It is believed that trauma-related apoptosis is not only responsible for the secondary degeneration at the lesion level, but may also be responsible for the chronic demyelination that occurs at sites distal to the CNS in late follow up [23].

The transmembrane glycoprotein CD95 has 48KD and is a member of the superfamily of NGF-receptors. CD95 is considered one of the most important mediators of apoptosis, inducing cell death once bound to the Fas/APO1 ligand (a cytotoxic cytokine homologous to TNF). Apoptosis can be induced by a variety of different stimuli, besides the interaction between CD95 (Fas/APO1) and its ligand, resulting in a cascade of reactions. In this regard, the involvement of CD95 in the apoptosis of certain activated T-cells (Paneth cells) is well known, but its implication in the apoptosis of other cell types remains obscure, largely because expression of CD95 in other tissues has yet to be elucidated [11,24].

According to recent evidence, CD95 expression reaches a peak between 8 and 24 hours after CNS-lesion, in both white and gray matter [11]. Based on this information, our study focused on the acute phase of the SCI model, and demonstrated a positive effect of hyperosmolar solution on the reduction of CD95 expression compared to controls, 72 hours after trauma.

The mechanism of action of mannitol can be explained by

i) osmotic dehydration of brain tissue with reduction of interstitial water content; ii) increase in cerebral blood flow (CBF) due to transient hypervolemia; iii) reduction of blood viscosity due to hemodilution; and finally iv) a rheologic effect related to alterations in erythrocyte morphology. Combined, these effects contribute to better oxygensupply to the brain tissue, which in turn allows a reduction in cerebral blood volume (CBV), and consequently a lowering of intracranial pressure (ICP) [13,25]. Nevertheless, mannitol has been implicated in the inhibition of free radicals. Its role as a scavenger of free radicals, especially from hydroxyl-radicals, has been reported by several authors [13,25-27]. According to these authors, mannitol is able to induce a transient but significant increase in cardiac output and a marked reduction in hematocrit [25,27]. The effect of mannitol in the treatment of SCI has been analyzed only by a few research groups. Some evidence supports the idea that mannitol prevents secondary lesions when applied during the acute phase after trauma. Nevertheless, distinct animal models and evaluation methods hamper result interpretation and no consensus can yet be reached. [13,28] Our results reinforce this initial concept by demonstrating a significant reduction in CD95 expression in neuronal and glial cells in the acute SCI model in rats. Although the mechanisms of action of mannitol are still not fully understood, its use in acute SCI may represent an effective approach to rescue viable neural cells in damaged spinal cord. Inhibition of secondary apoptosis constitutes a central issue in the management of SCI and may represent a promising new hope for victims of this devastating condition. Further studies are warranted to demonstrate the degree of functional recovery achieved using this strategy, as well as the potential benefit in human patients. Our results represent a small step toward achieving this goal.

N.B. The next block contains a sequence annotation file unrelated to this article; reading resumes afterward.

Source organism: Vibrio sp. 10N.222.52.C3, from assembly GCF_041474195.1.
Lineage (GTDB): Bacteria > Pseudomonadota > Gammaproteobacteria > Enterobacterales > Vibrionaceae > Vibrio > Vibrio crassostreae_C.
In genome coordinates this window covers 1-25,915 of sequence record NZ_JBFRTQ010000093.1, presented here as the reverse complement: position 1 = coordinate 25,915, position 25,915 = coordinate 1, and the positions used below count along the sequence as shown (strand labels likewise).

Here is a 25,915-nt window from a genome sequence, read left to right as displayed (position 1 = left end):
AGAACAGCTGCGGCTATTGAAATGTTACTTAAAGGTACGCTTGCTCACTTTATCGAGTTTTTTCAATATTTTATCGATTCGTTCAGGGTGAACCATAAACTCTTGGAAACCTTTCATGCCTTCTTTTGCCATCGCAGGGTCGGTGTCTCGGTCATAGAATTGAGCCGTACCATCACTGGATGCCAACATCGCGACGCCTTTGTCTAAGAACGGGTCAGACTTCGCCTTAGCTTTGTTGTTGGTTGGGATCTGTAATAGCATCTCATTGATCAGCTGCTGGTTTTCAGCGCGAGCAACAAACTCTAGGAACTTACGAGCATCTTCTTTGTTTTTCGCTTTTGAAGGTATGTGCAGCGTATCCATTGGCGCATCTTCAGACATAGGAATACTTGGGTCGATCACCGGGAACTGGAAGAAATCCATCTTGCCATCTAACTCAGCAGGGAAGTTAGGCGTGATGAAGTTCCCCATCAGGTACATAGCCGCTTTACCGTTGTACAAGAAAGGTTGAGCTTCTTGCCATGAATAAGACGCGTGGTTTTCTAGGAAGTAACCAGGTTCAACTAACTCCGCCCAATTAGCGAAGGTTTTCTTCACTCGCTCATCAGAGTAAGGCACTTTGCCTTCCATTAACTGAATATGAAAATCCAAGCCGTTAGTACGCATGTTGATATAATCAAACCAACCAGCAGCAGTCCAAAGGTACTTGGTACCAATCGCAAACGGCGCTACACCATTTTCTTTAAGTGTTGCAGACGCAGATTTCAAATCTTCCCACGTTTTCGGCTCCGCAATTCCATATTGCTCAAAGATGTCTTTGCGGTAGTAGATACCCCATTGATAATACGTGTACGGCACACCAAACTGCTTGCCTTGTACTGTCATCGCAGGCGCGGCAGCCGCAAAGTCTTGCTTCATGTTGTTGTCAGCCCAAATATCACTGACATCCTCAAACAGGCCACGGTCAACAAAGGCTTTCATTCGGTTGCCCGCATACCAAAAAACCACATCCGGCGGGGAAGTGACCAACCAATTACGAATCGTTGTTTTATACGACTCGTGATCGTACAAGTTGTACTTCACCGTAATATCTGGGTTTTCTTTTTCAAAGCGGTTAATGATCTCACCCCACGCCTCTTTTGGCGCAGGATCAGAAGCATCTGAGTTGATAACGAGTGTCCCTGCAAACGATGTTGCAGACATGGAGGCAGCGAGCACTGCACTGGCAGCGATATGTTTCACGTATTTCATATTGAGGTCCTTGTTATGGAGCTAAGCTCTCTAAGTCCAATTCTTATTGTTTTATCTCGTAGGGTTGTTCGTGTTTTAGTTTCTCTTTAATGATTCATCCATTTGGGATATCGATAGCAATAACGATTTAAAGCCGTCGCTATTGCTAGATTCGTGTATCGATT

This work was supported with grants from FAPESP (Sao Paulo Research Foundation, Brazil) and CNPq (National Council for Scientific and Technological Development, Brazil). The authors would like to thank Dr. Analía Arévalo for assistance with the final editing of the manuscript.